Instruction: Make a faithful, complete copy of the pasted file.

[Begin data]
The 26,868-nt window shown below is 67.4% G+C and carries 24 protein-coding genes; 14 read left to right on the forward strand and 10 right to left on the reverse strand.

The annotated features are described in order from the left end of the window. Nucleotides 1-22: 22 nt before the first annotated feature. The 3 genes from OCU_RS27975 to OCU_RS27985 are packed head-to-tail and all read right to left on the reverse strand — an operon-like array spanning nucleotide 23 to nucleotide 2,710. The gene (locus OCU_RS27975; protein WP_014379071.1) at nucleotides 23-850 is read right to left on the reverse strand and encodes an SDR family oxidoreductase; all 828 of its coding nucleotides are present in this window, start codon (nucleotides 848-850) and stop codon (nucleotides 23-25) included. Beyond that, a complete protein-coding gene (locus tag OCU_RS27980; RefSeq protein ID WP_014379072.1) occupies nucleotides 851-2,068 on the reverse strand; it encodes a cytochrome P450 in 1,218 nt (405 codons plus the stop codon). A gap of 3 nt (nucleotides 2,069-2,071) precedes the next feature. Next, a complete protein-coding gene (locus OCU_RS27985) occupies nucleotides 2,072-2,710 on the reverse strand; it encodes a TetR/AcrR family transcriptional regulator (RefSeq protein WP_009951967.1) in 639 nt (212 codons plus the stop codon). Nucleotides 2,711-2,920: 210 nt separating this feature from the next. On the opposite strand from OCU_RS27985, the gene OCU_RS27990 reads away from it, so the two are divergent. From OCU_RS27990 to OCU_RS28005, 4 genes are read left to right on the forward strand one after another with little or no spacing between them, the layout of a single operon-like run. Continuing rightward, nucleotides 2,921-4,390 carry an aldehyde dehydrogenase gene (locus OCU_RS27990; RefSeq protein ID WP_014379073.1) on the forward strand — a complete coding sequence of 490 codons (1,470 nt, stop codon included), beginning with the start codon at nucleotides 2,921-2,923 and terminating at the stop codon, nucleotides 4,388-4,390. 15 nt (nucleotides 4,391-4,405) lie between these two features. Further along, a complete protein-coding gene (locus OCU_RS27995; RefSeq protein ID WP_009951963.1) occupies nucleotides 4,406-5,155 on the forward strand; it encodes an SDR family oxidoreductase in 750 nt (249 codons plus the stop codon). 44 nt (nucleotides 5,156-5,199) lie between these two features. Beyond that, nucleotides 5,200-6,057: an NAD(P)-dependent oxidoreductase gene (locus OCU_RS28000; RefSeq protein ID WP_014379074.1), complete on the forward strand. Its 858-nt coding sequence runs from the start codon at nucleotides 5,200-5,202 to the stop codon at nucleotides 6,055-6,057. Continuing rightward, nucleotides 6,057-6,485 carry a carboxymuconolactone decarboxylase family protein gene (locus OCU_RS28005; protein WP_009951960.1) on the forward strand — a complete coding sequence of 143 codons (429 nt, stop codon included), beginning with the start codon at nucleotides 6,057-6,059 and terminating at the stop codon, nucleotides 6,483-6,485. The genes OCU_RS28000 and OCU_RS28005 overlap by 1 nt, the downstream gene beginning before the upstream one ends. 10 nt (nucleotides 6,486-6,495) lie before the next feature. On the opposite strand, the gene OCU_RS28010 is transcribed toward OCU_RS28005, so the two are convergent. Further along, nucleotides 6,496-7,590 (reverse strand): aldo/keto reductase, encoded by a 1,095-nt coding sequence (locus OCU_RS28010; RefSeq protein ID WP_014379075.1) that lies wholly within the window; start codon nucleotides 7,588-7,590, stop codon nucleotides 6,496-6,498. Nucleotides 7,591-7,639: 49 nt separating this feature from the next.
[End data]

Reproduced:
The 26,868-nt window shown below is 67.4% G+C and carries 24 protein-coding genes; 14 read left to right on the forward strand and 10 right to left on the reverse strand.

The annotated features are described in order from the left end of the window. Nucleotides 1-22: 22 nt before the first annotated feature. The 3 genes from OCU_RS27975 to OCU_RS27985 are packed head-to-tail and all read right to left on the reverse strand — an operon-like array spanning nucleotide 23 to nucleotide 2,710. The gene (locus OCU_RS27975; protein WP_014379071.1) at nucleotides 23-850 is read right to left on the reverse strand and encodes an SDR family oxidoreductase; all 828 of its coding nucleotides are present in this window, start codon (nucleotides 848-850) and stop codon (nucleotides 23-25) included. Beyond that, a complete protein-coding gene (locus tag OCU_RS27980; RefSeq protein ID WP_014379072.1) occupies nucleotides 851-2,068 on the reverse strand; it encodes a cytochrome P450 in 1,218 nt (405 codons plus the stop codon). A gap of 3 nt (nucleotides 2,069-2,071) precedes the next feature. Next, a complete protein-coding gene (locus OCU_RS27985) occupies nucleotides 2,072-2,710 on the reverse strand; it encodes a TetR/AcrR family transcriptional regulator (RefSeq protein WP_009951967.1) in 639 nt (212 codons plus the stop codon). Nucleotides 2,711-2,920: 210 nt separating this feature from the next. On the opposite strand from OCU_RS27985, the gene OCU_RS27990 reads away from it, so the two are divergent. From OCU_RS27990 to OCU_RS28005, 4 genes are read left to right on the forward strand one after another with little or no spacing between them, the layout of a single operon-like run. Continuing rightward, nucleotides 2,921-4,390 carry an aldehyde dehydrogenase gene (locus OCU_RS27990; RefSeq protein ID WP_014379073.1) on the forward strand — a complete coding sequence of 490 codons (1,470 nt, stop codon included), beginning with the start codon at nucleotides 2,921-2,923 and terminating at the stop codon, nucleotides 4,388-4,390. 15 nt (nucleotides 4,391-4,405) lie between these two features. Further along, a complete protein-coding gene (locus OCU_RS27995; RefSeq protein ID WP_009951963.1) occupies nucleotides 4,406-5,155 on the forward strand; it encodes an SDR family oxidoreductase in 750 nt (249 codons plus the stop codon). 44 nt (nucleotides 5,156-5,199) lie between these two features. Beyond that, nucleotides 5,200-6,057: an NAD(P)-dependent oxidoreductase gene (locus OCU_RS28000; RefSeq protein ID WP_014379074.1), complete on the forward strand. Its 858-nt coding sequence runs from the start codon at nucleotides 5,200-5,202 to the stop codon at nucleotides 6,055-6,057. Continuing rightward, nucleotides 6,057-6,485 carry a carboxymuconolactone decarboxylase family protein gene (locus OCU_RS28005; protein WP_009951960.1) on the forward strand — a complete coding sequence of 143 codons (429 nt, stop codon included), beginning with the start codon at nucleotides 6,057-6,059 and terminating at the stop codon, nucleotides 6,483-6,485. The genes OCU_RS28000 and OCU_RS28005 overlap by 1 nt, the downstream gene beginning before the upstream one ends. 10 nt (nucleotides 6,486-6,495) lie before the next feature. On the opposite strand, the gene OCU_RS28010 is transcribed toward OCU_RS28005, so the two are convergent. Further along, nucleotides 6,496-7,590 (reverse strand): aldo/keto reductase, encoded by a 1,095-nt coding sequence (locus OCU_RS28010; RefSeq protein ID WP_014379075.1) that lies wholly within the window; start codon nucleotides 7,588-7,590, stop codon nucleotides 6,496-6,498. Nucleotides 7,591-7,639: 49 nt separating this feature from the next.